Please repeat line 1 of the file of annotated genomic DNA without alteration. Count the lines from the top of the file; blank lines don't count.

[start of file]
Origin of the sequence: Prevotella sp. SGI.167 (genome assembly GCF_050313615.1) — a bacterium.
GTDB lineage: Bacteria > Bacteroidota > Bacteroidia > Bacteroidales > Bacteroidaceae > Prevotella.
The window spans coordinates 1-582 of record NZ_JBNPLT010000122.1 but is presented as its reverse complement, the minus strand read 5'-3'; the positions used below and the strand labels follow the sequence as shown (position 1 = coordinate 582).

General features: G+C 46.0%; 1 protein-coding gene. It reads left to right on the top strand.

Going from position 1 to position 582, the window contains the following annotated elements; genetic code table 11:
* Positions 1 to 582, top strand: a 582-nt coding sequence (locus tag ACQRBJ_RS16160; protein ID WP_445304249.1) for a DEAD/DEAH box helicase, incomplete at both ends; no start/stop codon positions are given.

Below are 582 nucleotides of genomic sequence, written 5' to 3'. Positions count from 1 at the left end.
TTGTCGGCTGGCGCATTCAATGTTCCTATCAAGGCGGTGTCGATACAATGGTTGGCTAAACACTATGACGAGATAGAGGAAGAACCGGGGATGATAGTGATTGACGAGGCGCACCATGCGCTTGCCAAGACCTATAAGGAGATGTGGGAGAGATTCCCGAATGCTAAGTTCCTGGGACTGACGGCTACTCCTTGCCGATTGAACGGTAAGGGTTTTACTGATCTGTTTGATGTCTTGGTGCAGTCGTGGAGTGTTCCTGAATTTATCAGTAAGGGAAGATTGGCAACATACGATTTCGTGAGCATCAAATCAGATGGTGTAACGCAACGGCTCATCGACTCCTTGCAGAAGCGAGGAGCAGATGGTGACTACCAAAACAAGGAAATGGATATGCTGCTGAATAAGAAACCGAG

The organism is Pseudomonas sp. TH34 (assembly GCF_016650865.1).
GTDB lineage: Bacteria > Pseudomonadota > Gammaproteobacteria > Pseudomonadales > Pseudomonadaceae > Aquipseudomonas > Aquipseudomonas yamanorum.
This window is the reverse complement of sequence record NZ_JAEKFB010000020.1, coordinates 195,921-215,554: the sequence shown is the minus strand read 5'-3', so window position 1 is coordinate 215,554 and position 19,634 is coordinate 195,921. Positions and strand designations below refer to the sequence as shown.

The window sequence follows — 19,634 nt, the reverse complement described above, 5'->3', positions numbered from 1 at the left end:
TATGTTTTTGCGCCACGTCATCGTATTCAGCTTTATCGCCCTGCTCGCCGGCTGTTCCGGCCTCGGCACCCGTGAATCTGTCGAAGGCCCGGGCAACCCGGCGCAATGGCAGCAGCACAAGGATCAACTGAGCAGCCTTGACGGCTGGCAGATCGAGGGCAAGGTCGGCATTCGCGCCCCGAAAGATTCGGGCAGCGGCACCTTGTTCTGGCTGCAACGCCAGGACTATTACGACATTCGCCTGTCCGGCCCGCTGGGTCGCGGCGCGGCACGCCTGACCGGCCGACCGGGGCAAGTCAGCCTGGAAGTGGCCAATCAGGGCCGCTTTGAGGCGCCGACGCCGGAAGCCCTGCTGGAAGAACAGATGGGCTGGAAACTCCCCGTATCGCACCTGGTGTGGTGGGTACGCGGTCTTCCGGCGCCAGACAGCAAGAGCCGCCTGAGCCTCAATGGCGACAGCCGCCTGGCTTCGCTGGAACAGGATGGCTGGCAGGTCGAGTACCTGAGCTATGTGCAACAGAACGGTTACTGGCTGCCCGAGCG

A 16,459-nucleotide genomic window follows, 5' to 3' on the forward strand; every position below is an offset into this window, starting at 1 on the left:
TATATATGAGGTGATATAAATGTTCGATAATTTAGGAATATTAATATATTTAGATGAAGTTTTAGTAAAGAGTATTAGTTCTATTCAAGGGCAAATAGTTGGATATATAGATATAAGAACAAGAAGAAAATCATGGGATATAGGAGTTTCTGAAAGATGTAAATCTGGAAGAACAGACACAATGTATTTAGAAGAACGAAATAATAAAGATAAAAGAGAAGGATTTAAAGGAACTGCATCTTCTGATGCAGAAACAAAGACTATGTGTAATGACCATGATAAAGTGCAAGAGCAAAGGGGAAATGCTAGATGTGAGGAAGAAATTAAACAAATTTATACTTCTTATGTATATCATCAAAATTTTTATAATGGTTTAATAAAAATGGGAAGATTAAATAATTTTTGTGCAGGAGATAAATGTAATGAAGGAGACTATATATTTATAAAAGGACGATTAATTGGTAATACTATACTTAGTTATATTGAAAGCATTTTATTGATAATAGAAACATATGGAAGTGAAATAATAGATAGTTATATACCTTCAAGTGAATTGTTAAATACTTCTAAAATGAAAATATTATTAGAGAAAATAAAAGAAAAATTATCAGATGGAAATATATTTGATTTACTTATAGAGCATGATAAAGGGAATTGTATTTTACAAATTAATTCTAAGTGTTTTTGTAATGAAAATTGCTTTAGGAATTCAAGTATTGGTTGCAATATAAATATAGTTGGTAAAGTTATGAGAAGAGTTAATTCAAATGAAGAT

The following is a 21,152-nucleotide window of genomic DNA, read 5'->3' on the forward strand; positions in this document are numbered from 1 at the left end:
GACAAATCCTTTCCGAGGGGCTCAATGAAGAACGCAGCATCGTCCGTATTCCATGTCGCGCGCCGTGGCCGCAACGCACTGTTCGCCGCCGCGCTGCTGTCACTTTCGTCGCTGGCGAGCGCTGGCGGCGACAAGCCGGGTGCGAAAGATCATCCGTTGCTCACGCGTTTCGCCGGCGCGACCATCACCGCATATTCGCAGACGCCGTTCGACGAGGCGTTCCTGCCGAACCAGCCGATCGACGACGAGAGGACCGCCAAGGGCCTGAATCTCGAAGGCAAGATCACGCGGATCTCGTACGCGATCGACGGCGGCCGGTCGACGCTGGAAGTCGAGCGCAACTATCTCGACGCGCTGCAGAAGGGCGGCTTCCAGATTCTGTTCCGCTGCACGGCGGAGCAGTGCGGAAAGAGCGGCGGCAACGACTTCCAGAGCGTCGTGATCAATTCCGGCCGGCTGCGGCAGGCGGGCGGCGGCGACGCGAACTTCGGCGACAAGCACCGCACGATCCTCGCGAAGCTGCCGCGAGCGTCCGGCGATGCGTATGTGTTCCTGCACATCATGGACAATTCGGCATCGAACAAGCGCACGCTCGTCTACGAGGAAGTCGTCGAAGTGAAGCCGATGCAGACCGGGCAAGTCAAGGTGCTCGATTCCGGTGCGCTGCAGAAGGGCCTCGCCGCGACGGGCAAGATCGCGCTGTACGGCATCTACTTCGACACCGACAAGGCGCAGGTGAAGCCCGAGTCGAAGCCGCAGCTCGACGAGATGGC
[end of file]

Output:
Origin of the sequence: Prevotella sp. SGI.167 (genome assembly GCF_050313615.1) — a bacterium.